JOHNS CREEK, Ga. | It’s a short list of players who have multiple wins since the last KPMG Women’s PGA Championship. In fact, the grand total is three: defending champion Sei Young Kim who followed up her major breakthrough with a win at the 2020 Pelican Championship; Nelly Korda, ranked third in the Rolex Rankings with two wins in 2021 and on everyone’s short list of favorites to win a major, perhaps by Sunday night. The third and almost forgotten player on that list is Ally Ewing, who captured the Drive On Championship at Reynolds Lake Oconee on her birthday last October and then won the Bank of Hope Match Play hosted by Shadow Creek last month on her wedding anniversary.
Ewing, ranked 18th in the world and one of a few players who could potentially change the four-woman U.S. squad for the Tokyo Olympics, is a different player now than when she showed up on the LPGA Tour as a rookie in 2016.
“It’s confidence, mostly,” she said of her maturation as a winner. “Also, a security that I feel in myself. It’s not that I doubted what I was doing or doubted my process. But there’s a security in seeing that everything is working. Seeing myself make a putt to win a golf tournament and hoisting a trophy, that’s the main thing for me. Prior to winning, so much of your mindset is hanging onto ‘I think I can, I think I can.’ But until you actually do it, you don’t know 100% that you actually can.
“Plus, there are so many great players out here. You’re going to have weeks out here where you play really great golf and don’t get it done because someone’s going to play better. That’s just the reality of our sport. But I’ve been able to find myself in the winner’s circle twice now.
“Being able to call myself a winner and ride that confidence is the difference-maker for me in terms of where I stand now versus where I stood a year ago.”
No matter where she stands, no matter the expectations, Ewing plays this week and every week with a higher purpose, a mission that is bigger than her wins.
“The mission every day, every week, on and off the course is to lead people to Christ,” she said before firing the first shots at this major championship. “That’s the goal. Sometimes we plant the seed but don’t see the flower. But every day the mission is to reach people who might not know Him. We play with different players from all over the world every week. And we might not have the opportunity to share our faith on the golf course. But so much of what we do is leading by example. While I’m not a perfect person – I fall short on a daily basis – if I can set a small example, whether it’s inside the ropes or outside the ropes, that is my No. 1 goal and the perspective I bring to my entire career.”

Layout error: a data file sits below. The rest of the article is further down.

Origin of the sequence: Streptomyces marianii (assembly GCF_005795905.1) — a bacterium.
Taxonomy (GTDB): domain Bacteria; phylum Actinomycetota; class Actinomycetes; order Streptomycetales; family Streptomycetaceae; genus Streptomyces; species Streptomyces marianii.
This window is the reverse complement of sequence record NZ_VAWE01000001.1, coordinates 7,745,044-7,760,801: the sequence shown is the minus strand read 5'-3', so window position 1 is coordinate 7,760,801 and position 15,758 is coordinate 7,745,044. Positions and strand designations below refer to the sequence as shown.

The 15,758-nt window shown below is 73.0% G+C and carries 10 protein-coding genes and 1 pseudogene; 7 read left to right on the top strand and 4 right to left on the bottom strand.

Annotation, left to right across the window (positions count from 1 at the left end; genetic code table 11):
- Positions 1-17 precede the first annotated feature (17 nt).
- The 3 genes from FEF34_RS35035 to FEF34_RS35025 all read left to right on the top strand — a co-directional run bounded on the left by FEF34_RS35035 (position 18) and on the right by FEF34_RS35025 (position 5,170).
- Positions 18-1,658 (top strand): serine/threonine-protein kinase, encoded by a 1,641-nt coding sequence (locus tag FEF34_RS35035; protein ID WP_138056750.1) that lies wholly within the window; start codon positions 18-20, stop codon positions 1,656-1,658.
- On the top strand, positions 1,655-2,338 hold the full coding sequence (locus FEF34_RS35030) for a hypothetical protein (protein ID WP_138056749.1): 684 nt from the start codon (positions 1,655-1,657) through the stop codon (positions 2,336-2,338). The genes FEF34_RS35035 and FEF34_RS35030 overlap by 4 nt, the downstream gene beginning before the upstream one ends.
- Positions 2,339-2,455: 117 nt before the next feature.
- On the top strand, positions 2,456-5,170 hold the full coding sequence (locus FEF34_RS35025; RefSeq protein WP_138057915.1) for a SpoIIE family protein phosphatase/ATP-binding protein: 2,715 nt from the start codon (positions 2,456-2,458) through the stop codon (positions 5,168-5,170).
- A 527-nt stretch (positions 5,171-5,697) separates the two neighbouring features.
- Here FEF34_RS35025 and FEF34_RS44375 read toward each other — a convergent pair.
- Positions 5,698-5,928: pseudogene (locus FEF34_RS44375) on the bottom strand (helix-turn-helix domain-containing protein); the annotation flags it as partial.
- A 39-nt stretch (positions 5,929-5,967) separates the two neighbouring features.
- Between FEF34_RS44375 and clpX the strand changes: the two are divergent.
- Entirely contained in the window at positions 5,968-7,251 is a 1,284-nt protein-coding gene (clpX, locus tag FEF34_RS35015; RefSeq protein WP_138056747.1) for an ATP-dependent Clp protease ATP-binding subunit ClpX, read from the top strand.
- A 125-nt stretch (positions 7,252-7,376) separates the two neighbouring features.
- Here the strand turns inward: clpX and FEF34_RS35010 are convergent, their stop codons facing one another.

She comes from a strong, faithful family. Ewing’s parents, Jamie and Angie McDonald, are three-church-services-a-week kind of people who brought up their children to serve humbly and honorably no matter what life throws your way. For Ally, that life-lesson was tested before her career even began. A star on the victorious 2015 U.S. Curtis Cup team and an All-American at Mississippi State University, Ewing had just qualified for the LPGA Tour when she received what she thought was devastating news.
“It was a Wednesday,” she said. “I went to a regular doctor’s appointment and they drew blood. That night, right before Wednesday night church services, I got the call.”
The diagnosis was Type-1 diabetes, a condition she will manage for the rest of her life.
“I went in to tell my dad. My mom was already at church doing something. I was like, ‘What am I going to do? I’ve just gotten my LPGA Tour card.’ It felt life-shattering. I would never say that I questioned my faith. But I did say, ‘Okay, God, you’re going to have to navigate this and make this for your glory.’
“In hindsight, that’s exactly what He did. The number of people I’ve come into contact with and hopefully influenced by being a diabetic has been huge. People that might not have followed my career see me and follow me because of my diabetes. Hopefully they are moved closer to God because of my example.”
She prays often. When she won last fall – the last LPGA Tour player to win in Georgia before this major championship just north of Atlanta – Ewing spent much of the weekend in prayer. “I kept praying, ‘Lord, give me the courage and give me the faith to know that I can do this,’” she said. “That is really all we can ask for.”
Her game is made for major championships. A solid ball striker who hits an enormous number of fairways and greens, it surprised no one that she played her way into the final pairing on Sunday at the ANA Inspiration or that she made the cut in the U.S. Women’s Open the week after a marathon victory in Las Vegas, playing the entire week at Olympic Club without a double bogey. “It certainly gives me confidence that I’ve won twice leading into a major,” she said.
But she won’t tee off on Thursday thinking about the trophy that sits near the grand tutor clubhouse at Atlanta Athletic Club. Nor will Ewing think about the prize money or the possibility of locking up a spot in the Olympics. Her goals are different and unseen.
“I always go back to Matthew 6:19-21,” she said. “’Do not store up for yourselves treasures on earth, where moths and vermin destroy, and where thieves break in and steal. But store up for yourselves treasures in heaven, where moths and vermin do not destroy, and where thieves do not break in and steal. For where your treasure is, there your heart will be also.’
“Everything on this earth is temporary,” she said. “I know that God has given me this ability and he’s put me on this platform to glorify Him. That’s why I play. That’s why I’m here.”